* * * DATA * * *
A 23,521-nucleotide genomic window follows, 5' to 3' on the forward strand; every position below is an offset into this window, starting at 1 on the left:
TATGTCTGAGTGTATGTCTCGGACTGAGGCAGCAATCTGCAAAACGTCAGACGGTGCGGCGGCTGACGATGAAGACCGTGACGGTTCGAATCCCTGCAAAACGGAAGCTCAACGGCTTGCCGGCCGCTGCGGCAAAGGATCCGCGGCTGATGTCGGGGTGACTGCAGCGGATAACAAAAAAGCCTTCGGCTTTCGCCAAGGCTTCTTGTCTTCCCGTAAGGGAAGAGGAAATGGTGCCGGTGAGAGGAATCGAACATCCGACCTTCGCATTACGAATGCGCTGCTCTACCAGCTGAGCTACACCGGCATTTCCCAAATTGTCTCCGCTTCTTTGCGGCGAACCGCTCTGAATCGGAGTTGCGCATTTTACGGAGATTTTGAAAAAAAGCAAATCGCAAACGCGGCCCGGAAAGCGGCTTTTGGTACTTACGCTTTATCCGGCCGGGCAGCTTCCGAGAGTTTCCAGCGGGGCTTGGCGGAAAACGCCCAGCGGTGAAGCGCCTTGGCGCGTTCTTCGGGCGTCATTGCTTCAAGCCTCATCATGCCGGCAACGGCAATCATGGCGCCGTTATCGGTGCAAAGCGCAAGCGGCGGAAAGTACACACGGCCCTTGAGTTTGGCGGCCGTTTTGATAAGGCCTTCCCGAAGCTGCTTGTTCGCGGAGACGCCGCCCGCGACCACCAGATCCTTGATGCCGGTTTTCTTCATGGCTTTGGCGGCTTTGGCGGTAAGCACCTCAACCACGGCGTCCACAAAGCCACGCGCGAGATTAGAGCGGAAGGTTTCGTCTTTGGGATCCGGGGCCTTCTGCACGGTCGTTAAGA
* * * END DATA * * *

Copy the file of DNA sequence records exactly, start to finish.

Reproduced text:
A 23,521-nucleotide genomic window follows, 5' to 3' on the forward strand; every position below is an offset into this window, starting at 1 on the left:
TATGTCTGAGTGTATGTCTCGGACTGAGGCAGCAATCTGCAAAACGTCAGACGGTGCGGCGGCTGACGATGAAGACCGTGACGGTTCGAATCCCTGCAAAACGGAAGCTCAACGGCTTGCCGGCCGCTGCGGCAAAGGATCCGCGGCTGATGTCGGGGTGACTGCAGCGGATAACAAAAAAGCCTTCGGCTTTCGCCAAGGCTTCTTGTCTTCCCGTAAGGGAAGAGGAAATGGTGCCGGTGAGAGGAATCGAACATCCGACCTTCGCATTACGAATGCGCTGCTCTACCAGCTGAGCTACACCGGCATTTCCCAAATTGTCTCCGCTTCTTTGCGGCGAACCGCTCTGAATCGGAGTTGCGCATTTTACGGAGATTTTGAAAAAAAGCAAATCGCAAACGCGGCCCGGAAAGCGGCTTTTGGTACTTACGCTTTATCCGGCCGGGCAGCTTCCGAGAGTTTCCAGCGGGGCTTGGCGGAAAACGCCCAGCGGTGAAGCGCCTTGGCGCGTTCTTCGGGCGTCATTGCTTCAAGCCTCATCATGCCGGCAACGGCAATCATGGCGCCGTTATCGGTGCAAAGCGCAAGCGGCGGAAAGTACACACGGCCCTTGAGTTTGGCGGCCGTTTTGATAAGGCCTTCCCGAAGCTGCTTGTTCGCGGAGACGCCGCCCGCGACCACCAGATCCTTGATGCCGGTTTTCTTCATGGCTTTGGCGGCTTTGGCGGTAAGCACCTCAACCACGGCGTCCACAAAGCCACGCGCGAGATTAGAGCGGAAGGTTTCGTCTTTGGGATCCGGGGCCTTCTGCACGGTCGTTAAGA